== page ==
4 Things Having M.S. Has Taught Me About Love and Relationships

There were so many things my ex wanted to do that I just couldn’t participate in. I started to feel like I was a burden to him. As I think about the situation now, this might have been more based on the way I felt about my health than anything he actually said or did. We were living apart before our sixth wedding anniversary and signed divorce papers about a year after that.I had loved my ex-husband, and I still do love him for the person he is. He just isn’t my person.After that experience, I decided I would never get married again. But life still had quite a few things to teach me about relationships.The right person won’t get hung up on your diagnosis.On my first night out post-divorce, I met my now partner, Adam. I was sitting at a bar in Manhattan, waiting for my friend to arrive, when we struck up a conversation. He made a joke about how drinking beer means more trips to the bathroom, and I quickly decided to tell him I had M.S. I thought he might shut down and never want to see me again, but I figured if that was going to happen, it would be better to know right away than to keep talking to him.So I blurted out the truth: “I use catheters because M.S. means I can’t control my bladder.”Adam shrugged. “Okay. Is there anything I need to do?”I couldn’t believe how casual he was being. “Well, no.”“Okay.” He said. “So? Isn’t that kind of like needing glasses to see?” He smiled and ordered us another round of beers.After my marriage ended, I continued to worry that no one would ever want me or love me because of my condition. It came as a shock when Adam thought it was one of the less notable things about me. Maybe the world could be a kinder, or at least more accepting, place than I was imagining. Maybe I could at least give people more of a chance to accept me, M.S. and all.You can still have a love story with M.S.I told Adam about the divorce and that I wasn’t looking for anything serious. But by our third date, he said, “You can do whatever you want, but we’re going to end up being together. That’s just the way it is.”From that moment on, we were inseparable. We very quickly started spending every night together. He officially moved into my Brooklyn apartment about two years into our relationship, but we really only spent about 10 nights apart from the night of our first kiss.I was so scared to make a mistake again and commit to the wrong person, but I couldn’t deny the connection we had. And every time Adam put his arm around me, it felt like a protective barrier—like it was us against the rest of the world. He was also hilarious. We shared a sense of humor from that first meeting at the bar, and to this day, no time we spend together is lacking in laughter.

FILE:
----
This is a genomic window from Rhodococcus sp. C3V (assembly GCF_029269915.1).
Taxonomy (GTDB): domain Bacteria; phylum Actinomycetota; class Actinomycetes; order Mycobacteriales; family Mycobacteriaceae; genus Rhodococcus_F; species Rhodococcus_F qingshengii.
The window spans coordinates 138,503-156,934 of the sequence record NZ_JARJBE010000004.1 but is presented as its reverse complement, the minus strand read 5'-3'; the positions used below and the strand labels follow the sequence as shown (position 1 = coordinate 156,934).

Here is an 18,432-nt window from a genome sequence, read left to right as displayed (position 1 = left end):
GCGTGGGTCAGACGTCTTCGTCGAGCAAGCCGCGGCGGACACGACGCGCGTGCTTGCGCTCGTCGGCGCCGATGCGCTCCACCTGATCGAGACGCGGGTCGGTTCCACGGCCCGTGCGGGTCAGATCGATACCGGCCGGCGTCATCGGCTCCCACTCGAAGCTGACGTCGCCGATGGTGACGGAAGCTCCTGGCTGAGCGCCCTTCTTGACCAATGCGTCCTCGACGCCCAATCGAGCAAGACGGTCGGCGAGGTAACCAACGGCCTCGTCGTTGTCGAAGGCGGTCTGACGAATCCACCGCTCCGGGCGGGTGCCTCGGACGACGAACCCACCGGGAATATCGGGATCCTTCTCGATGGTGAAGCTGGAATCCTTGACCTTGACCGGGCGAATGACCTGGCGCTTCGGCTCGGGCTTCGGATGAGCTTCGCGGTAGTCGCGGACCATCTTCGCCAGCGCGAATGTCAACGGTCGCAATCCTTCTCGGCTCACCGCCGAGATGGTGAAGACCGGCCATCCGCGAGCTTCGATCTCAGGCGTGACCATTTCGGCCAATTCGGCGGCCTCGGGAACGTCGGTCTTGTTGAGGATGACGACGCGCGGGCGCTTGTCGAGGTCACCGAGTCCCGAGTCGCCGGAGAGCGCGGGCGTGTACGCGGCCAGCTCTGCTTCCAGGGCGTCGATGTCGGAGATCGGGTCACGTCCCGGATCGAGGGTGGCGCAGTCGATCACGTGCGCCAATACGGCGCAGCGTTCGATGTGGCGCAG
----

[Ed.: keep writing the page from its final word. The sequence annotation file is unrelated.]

There were so many things my ex wanted to do that I just couldn’t participate in. I started to feel like I was a burden to him. As I think about the situation now, this might have been more based on the way I felt about my health than anything he actually said or did. We were living apart before our sixth wedding anniversary and signed divorce papers about a year after that.

I had loved my ex-husband, and I still do love him for the person he is. He just isn’t my person.

After that experience, I decided I would never get married again. But life still had quite a few things to teach me about relationships.

The right person won’t get hung up on your diagnosis.

On my first night out post-divorce, I met my now partner, Adam. I was sitting at a bar in Manhattan, waiting for my friend to arrive, when we struck up a conversation. He made a joke about how drinking beer means more trips to the bathroom, and I quickly decided to tell him I had M.S. I thought he might shut down and never want to see me again, but I figured if that was going to happen, it would be better to know right away than to keep talking to him.

So I blurted out the truth: “I use catheters because M.S. means I can’t control my bladder.”

Adam shrugged. “Okay. Is there anything I need to do?”

I couldn’t believe how casual he was being. “Well, no.”

“Okay.” He said. “So? Isn’t that kind of like needing glasses to see?” He smiled and ordered us another round of beers.

After my marriage ended, I continued to worry that no one would ever want me or love me because of my condition. It came as a shock when Adam thought it was one of the less notable things about me. Maybe the world could be a kinder, or at least more accepting, place than I was imagining. Maybe I could at least give people more of a chance to accept me, M.S. and all.

You can still have a love story with M.S.

I told Adam about the divorce and that I wasn’t looking for anything serious. But by our third date, he said, “You can do whatever you want, but we’re going to end up being together. That’s just the way it is.”

From that moment on, we were inseparable. We very quickly started spending every night together. He officially moved into my Brooklyn apartment about two years into our relationship, but we really only spent about 10 nights apart from the night of our first kiss.

I was so scared to make a mistake again and commit to the wrong person, but I couldn’t deny the connection we had. And every time Adam put his arm around me, it felt like a protective barrier—like it was us against the rest of the world. He was also hilarious. We shared a sense of humor from that first meeting at the bar, and to this day, no time we spend together is lacking in laughter.

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